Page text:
This part is important. If you’re going to run an offsite meeting, you do actually need to go offsite. In an effort to save money, some businesses look to recreate the offsite feel without actually leaving the office, which is fruitless. It is the physical move to a neutral location, free from the usual distractions, that can help to shake things up.
Neutral territory can spell the difference between an offsite that people remember and one that feels like just another day at the office. Do you actually want to make some strategic changes, or are you just looking to dole out some tasks? If it’s the latter, then an offsite maybe isn’t what you need.
Set Firm Ground Rules
With a team offsite, it’s important to be clear about your ground rules right from the start. The offsite meeting should provide a safe space where even the quiet people feel like they can speak up. It’s important for constructive criticism to be aired where necessary but in a way that doesn’t result in potential disciplinary action or people taking offense.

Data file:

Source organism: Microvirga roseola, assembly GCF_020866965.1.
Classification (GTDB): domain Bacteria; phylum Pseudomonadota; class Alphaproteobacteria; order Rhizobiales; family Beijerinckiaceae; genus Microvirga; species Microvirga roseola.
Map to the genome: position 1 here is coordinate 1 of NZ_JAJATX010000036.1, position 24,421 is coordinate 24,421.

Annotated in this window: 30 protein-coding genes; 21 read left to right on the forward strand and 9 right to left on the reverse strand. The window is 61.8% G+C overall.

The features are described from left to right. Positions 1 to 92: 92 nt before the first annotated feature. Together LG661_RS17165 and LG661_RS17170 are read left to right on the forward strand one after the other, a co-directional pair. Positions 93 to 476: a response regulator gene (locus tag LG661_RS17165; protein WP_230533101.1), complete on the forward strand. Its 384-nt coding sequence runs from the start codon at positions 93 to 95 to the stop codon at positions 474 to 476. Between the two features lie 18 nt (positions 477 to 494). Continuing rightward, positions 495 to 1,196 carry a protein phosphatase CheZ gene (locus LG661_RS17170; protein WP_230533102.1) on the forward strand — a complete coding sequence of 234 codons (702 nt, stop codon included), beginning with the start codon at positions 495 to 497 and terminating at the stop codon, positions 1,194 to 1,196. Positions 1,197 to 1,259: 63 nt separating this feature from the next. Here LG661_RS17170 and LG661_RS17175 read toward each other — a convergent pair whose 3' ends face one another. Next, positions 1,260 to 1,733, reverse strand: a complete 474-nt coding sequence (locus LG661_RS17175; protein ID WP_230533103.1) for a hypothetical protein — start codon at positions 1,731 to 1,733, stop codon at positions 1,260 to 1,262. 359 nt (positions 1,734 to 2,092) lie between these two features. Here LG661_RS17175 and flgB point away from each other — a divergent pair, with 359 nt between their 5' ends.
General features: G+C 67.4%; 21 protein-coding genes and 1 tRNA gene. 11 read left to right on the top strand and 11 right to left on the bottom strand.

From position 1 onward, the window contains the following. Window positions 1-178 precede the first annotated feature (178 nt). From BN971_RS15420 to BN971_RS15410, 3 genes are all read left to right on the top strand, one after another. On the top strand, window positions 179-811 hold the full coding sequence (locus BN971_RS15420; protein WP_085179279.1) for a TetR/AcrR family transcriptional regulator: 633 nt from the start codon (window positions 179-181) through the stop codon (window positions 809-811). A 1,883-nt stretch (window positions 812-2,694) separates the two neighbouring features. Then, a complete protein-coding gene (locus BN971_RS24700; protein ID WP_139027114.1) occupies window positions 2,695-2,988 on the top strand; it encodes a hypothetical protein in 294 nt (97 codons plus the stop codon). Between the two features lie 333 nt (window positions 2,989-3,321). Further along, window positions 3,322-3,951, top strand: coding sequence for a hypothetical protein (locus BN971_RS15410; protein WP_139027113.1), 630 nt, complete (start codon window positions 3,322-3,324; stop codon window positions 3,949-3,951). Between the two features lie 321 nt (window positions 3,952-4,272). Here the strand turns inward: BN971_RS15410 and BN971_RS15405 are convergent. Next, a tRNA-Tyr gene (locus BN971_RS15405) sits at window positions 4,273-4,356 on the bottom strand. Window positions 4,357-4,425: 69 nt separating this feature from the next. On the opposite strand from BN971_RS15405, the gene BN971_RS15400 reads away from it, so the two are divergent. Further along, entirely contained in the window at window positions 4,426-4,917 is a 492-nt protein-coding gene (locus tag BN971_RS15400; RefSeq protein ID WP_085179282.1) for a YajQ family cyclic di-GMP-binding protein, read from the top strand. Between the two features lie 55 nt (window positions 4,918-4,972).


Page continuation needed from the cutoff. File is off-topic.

It can be useful to reach an agreement that ‘what happens at the offsite, stays at the offsite’, so there is some level of confidentiality. This way, people don’t need to worry about their comments being reiterated back at the office – unless as a group it is decided that they should be. As always, being polite and respectful should be a firm ground rule.
Your leadership philosophy will play an important role here — make sure you have checked in with yourself so you know how you’re leading the day.
Keep Your Group Small
If you’ve nabbed yourself a big, swanky offsite location, you may be tempted to fill it with as many people as it can accommodate. But you may want to rethink this decision, as a group of any larger than 10 will make it difficult to ensure that everyone has their say. Likewise, too small a group may not give you the most representative results.
Ideally, you should aim for between 5-10 employees, with some diversity when it comes to age, seniority, and skills. An external moderator or consultant can also provide valuable insight from an outside perspective.